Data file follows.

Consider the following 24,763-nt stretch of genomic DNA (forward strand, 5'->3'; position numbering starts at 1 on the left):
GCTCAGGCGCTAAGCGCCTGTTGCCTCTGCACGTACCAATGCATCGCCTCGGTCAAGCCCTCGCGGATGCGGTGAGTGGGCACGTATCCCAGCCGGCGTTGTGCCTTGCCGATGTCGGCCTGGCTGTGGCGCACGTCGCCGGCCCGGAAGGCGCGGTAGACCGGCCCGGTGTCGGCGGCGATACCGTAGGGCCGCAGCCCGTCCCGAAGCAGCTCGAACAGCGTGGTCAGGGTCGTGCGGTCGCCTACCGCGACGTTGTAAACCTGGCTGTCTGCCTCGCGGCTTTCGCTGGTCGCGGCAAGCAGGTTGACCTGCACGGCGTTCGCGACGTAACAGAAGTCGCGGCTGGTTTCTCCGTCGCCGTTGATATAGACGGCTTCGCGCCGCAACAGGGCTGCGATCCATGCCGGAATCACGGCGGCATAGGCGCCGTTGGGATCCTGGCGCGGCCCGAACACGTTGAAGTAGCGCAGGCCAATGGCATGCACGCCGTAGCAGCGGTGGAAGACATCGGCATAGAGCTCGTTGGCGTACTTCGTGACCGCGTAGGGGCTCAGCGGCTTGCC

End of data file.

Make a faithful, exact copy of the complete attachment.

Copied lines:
Consider the following 24,763-nt stretch of genomic DNA (forward strand, 5'->3'; position numbering starts at 1 on the left):
GCTCAGGCGCTAAGCGCCTGTTGCCTCTGCACGTACCAATGCATCGCCTCGGTCAAGCCCTCGCGGATGCGGTGAGTGGGCACGTATCCCAGCCGGCGTTGTGCCTTGCCGATGTCGGCCTGGCTGTGGCGCACGTCGCCGGCCCGGAAGGCGCGGTAGACCGGCCCGGTGTCGGCGGCGATACCGTAGGGCCGCAGCCCGTCCCGAAGCAGCTCGAACAGCGTGGTCAGGGTCGTGCGGTCGCCTACCGCGACGTTGTAAACCTGGCTGTCTGCCTCGCGGCTTTCGCTGGTCGCGGCAAGCAGGTTGACCTGCACGGCGTTCGCGACGTAACAGAAGTCGCGGCTGGTTTCTCCGTCGCCGTTGATATAGACGGCTTCGCGCCGCAACAGGGCTGCGATCCATGCCGGAATCACGGCGGCATAGGCGCCGTTGGGATCCTGGCGCGGCCCGAACACGTTGAAGTAGCGCAGGCCAATGGCATGCACGCCGTAGCAGCGGTGGAAGACATCGGCATAGAGCTCGTTGGCGTACTTCGTGACCGCGTAGGGGCTCAGCGGCTTGCC